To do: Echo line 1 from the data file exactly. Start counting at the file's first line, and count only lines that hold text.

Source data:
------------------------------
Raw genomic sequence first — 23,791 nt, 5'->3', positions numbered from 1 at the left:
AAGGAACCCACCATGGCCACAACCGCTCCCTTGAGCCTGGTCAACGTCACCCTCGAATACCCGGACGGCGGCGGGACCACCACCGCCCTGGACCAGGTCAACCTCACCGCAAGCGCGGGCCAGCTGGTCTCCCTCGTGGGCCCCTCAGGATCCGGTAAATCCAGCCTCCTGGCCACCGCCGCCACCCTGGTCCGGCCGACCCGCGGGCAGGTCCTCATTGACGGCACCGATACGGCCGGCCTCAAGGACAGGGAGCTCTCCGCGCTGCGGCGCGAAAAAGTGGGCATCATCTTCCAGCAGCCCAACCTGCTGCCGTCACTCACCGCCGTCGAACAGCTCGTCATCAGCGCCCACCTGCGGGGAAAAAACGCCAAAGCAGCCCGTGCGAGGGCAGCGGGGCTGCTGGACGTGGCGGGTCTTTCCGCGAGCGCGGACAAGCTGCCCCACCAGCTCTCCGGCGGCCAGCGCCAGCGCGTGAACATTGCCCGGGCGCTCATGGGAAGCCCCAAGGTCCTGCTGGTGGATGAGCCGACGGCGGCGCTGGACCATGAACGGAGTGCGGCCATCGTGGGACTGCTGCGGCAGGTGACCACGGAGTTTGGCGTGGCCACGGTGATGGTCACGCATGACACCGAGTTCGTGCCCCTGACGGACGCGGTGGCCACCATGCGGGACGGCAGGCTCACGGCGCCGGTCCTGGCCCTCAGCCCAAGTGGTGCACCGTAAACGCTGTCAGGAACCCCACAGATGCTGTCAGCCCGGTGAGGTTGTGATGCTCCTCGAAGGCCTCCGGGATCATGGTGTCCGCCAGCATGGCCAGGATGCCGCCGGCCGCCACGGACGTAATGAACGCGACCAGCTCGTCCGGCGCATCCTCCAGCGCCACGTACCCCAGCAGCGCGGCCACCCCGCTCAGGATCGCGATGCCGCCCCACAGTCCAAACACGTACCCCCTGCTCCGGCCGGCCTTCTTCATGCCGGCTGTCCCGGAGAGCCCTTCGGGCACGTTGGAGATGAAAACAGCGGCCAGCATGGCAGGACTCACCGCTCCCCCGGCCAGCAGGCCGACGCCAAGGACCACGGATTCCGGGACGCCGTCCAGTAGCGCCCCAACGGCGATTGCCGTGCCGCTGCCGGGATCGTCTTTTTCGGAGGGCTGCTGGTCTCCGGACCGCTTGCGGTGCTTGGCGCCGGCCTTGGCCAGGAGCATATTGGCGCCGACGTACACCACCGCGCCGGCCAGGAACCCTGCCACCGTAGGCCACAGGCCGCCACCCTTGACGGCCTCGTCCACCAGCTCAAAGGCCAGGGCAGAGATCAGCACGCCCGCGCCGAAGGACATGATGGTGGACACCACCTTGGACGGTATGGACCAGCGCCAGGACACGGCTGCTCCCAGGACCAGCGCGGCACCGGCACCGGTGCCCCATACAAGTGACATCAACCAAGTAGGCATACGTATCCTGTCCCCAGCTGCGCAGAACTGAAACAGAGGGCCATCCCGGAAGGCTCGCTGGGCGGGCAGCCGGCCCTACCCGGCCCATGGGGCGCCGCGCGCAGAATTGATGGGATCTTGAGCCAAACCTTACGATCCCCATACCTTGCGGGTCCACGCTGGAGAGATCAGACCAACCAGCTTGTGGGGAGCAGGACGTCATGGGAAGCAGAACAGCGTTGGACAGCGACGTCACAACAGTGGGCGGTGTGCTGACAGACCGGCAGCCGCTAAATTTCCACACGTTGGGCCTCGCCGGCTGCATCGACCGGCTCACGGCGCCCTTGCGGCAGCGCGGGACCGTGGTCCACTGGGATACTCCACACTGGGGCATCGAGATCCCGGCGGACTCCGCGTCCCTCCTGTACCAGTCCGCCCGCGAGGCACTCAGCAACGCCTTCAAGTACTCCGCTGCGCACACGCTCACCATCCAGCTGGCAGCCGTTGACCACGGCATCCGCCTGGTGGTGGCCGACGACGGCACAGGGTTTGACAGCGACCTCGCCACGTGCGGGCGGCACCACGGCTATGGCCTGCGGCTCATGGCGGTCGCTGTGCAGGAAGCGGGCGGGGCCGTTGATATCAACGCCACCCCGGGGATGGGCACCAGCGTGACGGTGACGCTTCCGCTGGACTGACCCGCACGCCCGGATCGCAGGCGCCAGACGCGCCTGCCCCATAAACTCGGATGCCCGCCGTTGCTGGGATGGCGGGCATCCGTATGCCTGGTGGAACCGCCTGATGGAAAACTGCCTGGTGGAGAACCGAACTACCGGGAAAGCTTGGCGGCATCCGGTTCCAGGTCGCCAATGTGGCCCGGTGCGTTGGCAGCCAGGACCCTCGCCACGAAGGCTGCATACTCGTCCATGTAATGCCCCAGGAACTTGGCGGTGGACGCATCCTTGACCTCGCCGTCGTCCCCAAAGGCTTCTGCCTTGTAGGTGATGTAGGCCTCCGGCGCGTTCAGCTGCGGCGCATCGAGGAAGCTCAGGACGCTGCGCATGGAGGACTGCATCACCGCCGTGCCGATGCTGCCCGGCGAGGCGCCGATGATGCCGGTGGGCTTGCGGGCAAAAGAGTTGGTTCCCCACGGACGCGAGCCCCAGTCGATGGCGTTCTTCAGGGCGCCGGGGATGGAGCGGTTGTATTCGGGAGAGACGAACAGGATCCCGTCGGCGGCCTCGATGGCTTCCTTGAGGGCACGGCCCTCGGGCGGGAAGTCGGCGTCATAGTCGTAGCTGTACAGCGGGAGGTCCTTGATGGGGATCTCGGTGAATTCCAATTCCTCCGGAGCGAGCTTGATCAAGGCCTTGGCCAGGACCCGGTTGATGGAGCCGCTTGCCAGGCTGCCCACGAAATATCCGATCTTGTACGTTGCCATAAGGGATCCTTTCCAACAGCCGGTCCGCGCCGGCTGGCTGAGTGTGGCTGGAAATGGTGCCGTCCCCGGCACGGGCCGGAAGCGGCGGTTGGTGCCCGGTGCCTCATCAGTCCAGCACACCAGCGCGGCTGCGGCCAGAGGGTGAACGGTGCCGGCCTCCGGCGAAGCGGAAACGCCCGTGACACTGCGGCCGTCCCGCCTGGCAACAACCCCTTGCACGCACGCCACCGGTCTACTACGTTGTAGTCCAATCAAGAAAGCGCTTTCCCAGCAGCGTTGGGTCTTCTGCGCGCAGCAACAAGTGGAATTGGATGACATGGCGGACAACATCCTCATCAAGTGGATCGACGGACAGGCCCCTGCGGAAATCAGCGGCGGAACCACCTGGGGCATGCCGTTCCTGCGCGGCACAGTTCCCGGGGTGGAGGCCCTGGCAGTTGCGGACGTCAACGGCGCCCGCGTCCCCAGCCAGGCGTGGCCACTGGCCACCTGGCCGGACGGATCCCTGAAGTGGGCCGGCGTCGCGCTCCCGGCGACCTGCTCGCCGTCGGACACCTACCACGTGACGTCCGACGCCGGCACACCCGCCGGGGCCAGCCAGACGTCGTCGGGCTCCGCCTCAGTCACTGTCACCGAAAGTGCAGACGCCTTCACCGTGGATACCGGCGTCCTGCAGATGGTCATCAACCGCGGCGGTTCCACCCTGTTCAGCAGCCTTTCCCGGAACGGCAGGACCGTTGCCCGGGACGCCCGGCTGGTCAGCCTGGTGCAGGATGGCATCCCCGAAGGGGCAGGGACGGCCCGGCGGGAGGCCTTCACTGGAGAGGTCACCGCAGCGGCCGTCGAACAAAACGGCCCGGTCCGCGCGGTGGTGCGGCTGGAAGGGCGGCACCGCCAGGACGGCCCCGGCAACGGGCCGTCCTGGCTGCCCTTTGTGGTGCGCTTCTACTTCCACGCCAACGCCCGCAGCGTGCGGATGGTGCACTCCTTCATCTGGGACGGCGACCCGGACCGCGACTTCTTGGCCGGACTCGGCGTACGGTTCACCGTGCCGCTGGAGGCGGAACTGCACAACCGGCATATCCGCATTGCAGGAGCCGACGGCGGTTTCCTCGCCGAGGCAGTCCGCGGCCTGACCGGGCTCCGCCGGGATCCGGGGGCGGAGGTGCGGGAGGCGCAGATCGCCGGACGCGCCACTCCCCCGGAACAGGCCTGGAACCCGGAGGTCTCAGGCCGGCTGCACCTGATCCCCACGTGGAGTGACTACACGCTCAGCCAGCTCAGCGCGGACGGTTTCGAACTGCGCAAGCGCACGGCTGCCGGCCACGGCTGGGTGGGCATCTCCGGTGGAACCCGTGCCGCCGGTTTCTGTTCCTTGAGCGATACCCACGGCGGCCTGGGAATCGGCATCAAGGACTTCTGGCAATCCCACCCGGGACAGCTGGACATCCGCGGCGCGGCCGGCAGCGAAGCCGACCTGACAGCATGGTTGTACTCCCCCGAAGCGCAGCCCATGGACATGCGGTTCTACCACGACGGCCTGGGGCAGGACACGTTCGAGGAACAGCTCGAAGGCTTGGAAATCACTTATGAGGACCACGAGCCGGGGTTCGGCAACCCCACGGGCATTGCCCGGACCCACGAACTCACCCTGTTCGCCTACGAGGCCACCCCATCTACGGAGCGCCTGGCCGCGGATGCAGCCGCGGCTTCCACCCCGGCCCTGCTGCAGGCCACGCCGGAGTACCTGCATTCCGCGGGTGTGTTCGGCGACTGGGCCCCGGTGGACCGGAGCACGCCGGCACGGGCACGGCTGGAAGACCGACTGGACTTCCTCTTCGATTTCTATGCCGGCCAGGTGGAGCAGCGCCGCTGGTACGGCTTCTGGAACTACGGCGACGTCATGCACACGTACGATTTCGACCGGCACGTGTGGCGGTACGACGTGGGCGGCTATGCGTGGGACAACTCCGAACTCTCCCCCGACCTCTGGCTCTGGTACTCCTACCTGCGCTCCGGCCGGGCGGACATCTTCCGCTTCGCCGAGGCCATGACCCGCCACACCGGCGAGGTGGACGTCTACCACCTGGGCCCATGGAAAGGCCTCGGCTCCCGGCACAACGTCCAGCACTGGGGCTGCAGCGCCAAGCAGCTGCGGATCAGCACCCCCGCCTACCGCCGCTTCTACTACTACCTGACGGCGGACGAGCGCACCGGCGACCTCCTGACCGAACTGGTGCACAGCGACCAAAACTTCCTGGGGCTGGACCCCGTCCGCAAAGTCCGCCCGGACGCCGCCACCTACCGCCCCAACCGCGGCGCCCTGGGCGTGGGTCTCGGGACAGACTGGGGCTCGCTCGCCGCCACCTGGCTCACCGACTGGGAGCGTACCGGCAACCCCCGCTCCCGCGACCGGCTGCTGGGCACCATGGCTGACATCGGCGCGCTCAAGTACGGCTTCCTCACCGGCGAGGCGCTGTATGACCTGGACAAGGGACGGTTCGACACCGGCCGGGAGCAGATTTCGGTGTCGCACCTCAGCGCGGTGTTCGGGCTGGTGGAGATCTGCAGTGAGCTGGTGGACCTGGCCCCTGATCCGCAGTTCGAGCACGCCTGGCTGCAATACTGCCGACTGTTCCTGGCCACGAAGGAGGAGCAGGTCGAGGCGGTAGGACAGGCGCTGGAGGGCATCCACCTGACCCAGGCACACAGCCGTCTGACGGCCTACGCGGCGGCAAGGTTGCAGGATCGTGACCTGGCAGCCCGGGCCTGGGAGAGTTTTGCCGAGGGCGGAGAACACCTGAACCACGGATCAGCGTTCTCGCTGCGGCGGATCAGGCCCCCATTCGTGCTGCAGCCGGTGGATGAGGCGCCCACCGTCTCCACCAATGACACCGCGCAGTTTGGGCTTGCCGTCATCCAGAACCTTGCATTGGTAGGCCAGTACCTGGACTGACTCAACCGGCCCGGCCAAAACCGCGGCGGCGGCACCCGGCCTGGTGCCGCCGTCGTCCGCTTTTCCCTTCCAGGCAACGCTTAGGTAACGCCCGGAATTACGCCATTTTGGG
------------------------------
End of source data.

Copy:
Raw genomic sequence first — 23,791 nt, 5'->3', positions numbered from 1 at the left: